When we are at school, we learn that the way of life is to be born, grow, reproduce and die. Well, sometimes the midway can be different, but the beginning and the end are the same no matter which living being you are. But as time goes by, the world, and also all living beings in it, including humans, go through changes.
For example, a professor of environmental medicine is warning about the rapid decline in humanity’s fertility rates . According to her, chemicals in plastic are the main culprits.
Professor Shanna Swan teaches environmental medicine and public health at the Mount Sinai Icahn School of Medicine in New York City. She helped complete a large study in 2017 that found sperm counts among men in Western countries had dropped more than 50% over the past four decades.
In February of that year, Shanna released her book “Count Down”. He investigates how and why humans are losing their ability to procreate.
“People are acknowledging that we have a reproductive health crisis, but they say it’s because of delayed childbearing, choice or lifestyle. It cannot be chemical. I want people to acknowledge that it is. I’m not saying other factors aren’t involved. But I’m saying chemicals play an important causal role,” Shanna said.
In the 2017 study, researchers found that sperm concentration dropped from 99 million per mL in 1973 to 47.1 million per mL in 2011. This sharp decrease in sperm is 53.4% in men in Western countries like for example, Australia New Zealand, North America and Europe.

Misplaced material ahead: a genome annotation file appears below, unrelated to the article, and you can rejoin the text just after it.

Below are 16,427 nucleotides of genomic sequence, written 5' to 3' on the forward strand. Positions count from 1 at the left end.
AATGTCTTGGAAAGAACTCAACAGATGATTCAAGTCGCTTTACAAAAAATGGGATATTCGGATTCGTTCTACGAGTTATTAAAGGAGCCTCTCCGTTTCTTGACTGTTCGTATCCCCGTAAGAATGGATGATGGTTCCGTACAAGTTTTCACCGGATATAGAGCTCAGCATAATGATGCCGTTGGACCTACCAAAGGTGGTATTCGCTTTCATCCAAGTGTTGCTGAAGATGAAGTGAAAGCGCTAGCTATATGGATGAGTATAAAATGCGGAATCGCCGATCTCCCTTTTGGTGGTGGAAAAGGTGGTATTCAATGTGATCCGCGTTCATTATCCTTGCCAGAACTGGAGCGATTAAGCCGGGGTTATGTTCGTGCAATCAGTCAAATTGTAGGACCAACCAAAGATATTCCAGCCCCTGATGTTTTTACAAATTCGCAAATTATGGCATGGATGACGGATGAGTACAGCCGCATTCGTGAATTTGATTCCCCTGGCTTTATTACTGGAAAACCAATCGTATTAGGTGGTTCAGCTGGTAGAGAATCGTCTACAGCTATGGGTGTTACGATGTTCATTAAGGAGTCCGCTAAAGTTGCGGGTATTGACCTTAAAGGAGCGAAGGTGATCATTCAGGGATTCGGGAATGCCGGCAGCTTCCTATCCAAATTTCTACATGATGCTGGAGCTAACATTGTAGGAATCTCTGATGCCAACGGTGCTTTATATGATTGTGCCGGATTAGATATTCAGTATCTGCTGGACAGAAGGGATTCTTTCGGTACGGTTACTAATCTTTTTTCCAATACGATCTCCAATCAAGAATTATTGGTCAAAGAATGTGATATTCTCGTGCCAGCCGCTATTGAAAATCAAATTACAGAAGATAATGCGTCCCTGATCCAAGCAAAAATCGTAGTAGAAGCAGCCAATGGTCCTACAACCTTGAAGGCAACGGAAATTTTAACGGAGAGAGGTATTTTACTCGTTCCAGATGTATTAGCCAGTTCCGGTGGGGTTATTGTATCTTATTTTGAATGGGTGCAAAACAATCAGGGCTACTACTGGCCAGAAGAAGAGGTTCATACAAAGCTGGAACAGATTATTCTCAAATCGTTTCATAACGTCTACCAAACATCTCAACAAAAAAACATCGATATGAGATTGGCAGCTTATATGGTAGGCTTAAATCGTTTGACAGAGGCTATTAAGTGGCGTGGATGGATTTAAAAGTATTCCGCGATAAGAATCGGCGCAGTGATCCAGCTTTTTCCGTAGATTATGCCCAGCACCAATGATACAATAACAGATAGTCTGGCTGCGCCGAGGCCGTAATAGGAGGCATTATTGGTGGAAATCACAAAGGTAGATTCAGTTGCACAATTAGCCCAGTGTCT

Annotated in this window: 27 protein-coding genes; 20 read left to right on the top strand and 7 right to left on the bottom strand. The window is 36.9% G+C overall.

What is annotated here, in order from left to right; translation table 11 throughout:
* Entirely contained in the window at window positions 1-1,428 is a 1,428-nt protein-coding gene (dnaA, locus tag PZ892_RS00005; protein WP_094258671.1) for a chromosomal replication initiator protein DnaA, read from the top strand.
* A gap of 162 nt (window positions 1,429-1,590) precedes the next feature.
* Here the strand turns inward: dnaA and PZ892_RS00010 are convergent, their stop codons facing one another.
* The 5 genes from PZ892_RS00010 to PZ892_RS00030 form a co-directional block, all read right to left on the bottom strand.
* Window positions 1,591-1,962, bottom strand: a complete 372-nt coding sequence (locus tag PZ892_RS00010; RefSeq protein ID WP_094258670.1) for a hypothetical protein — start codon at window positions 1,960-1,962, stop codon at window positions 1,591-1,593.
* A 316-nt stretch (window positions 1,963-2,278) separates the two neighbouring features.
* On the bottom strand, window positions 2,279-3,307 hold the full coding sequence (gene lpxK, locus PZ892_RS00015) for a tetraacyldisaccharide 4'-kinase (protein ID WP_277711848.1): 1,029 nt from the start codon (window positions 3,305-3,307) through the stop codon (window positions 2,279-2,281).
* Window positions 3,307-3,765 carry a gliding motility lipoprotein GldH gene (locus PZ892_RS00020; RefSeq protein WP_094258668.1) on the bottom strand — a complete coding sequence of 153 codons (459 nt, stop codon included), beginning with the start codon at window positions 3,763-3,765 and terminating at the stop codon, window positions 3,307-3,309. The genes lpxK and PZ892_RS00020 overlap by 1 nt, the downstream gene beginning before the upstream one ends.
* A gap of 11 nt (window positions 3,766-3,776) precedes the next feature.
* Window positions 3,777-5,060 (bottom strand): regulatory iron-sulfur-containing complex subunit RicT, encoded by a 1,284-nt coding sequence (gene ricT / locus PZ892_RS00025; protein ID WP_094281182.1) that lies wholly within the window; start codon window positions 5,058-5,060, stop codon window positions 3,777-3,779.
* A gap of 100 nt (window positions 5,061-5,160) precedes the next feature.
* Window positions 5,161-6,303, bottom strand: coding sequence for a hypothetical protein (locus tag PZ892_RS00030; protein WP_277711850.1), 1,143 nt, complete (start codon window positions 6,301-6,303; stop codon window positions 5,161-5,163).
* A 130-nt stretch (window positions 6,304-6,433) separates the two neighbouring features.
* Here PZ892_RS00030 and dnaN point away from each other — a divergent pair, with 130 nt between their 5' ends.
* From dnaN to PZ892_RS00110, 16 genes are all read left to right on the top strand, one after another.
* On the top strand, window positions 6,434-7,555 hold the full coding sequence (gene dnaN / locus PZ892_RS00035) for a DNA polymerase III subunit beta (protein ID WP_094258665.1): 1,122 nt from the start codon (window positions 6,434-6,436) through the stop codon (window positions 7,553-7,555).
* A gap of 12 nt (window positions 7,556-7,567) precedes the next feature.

According to Shanna, one of the main causes of this decrease are products that “interfere or mimic the body’s sex hormones”.
“The phthalates, used to make plastic soft and flexible, are a primary concern. They are in everyone and we are probably mainly exposed through food, as we use soft plastic in the manufacture, processing and packaging of food”, he explained.
“They lower testosterone and therefore have the strongest influences on the male side, for example lowering sperm counts , although they are also bad for women, showing that they decrease libido and increase the risk of precocious puberty, ovarian failure premature birth, miscarriage and premature birth,” he continued.
Shanna goes further and projects that the world will be on the verge of becoming completely infertile by 2045. “The current state of reproductive affairs cannot continue for much longer without threatening human survival,” she pointed out.
As dire as this situation is, there is hope. Shanna says the chemical industry needs to develop chemicals that are not hormonally active to be used domestically.